Acc 202 Moduel 4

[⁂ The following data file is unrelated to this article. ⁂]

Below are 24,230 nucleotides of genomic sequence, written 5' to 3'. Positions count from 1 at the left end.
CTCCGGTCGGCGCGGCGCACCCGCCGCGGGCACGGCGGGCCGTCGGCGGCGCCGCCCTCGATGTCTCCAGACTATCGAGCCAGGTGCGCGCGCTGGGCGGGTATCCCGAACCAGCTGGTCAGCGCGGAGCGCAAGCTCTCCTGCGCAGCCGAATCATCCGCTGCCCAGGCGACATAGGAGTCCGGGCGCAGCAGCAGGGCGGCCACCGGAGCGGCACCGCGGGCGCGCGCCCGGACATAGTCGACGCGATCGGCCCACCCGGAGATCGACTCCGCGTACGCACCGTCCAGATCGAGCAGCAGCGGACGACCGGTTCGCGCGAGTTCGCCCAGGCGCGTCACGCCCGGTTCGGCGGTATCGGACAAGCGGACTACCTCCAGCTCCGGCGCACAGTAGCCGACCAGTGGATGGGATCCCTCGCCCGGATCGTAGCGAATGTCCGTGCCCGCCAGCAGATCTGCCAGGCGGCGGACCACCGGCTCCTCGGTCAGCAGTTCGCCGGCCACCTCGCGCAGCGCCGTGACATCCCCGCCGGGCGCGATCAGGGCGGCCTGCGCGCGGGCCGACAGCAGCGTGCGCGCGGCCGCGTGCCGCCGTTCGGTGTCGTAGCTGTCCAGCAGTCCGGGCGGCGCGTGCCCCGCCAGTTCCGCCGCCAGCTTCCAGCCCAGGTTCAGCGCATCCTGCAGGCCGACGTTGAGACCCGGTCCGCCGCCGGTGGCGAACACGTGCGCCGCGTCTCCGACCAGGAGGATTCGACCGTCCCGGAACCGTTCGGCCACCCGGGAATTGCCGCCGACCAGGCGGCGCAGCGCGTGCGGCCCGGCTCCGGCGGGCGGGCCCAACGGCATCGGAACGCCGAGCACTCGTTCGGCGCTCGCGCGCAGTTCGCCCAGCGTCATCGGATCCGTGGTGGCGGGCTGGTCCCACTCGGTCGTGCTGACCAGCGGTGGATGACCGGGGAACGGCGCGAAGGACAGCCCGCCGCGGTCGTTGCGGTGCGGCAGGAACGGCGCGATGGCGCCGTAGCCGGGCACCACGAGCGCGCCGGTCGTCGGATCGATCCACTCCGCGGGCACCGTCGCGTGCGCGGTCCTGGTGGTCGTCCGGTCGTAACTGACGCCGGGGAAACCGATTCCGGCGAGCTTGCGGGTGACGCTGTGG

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Elaine Ust ACC 202 Module 4 Case Allocating fixed costs Activity based management and activity based costing is different from a more traditional costing method because it uses multiple cost drivers and multiple overhead pools to allocate or apply overhead to products and cost objects. The main characteristics of ABC and ABM is that the charge the division or products for use of overhead resources consumed by charging for activities that are thought to drive costs. The goal is to create awareness that activities drain resources and have the products that use the resources have the costs mapped to their product or division. In this way the divisions and products that use the most resources are charged for those resources. Traditional allocations with one resources to spread overhead often charges products an "average rate" and so fussy and difficult products get a break (charged less than they consume or "under costed") and easy low-hassle products look worse than they are (charged more then they consumer or "over costed"). Companies that benefit from ABC are those that have significant levels of variable overhead and those with products that use disproportionate share of overhead resources. Companies with small overhead or products that all use overhead in about the same proportion would get about the same overhead allocation under traditional and ABC methods. Since ABC methods are more work (so more expensive), if there isn't a benefit, it is better to stick to a simpler and cheaper method. Krishnan (2006) implemented ABC at a university (actual university was kept anonymous in the study) to help them understand their costs and cost drivers in order to better understand why their operation costs were so high. This was not a typical manufacturing setting. The university was a service business and the overhead was separated into 12 cost pools and allocated
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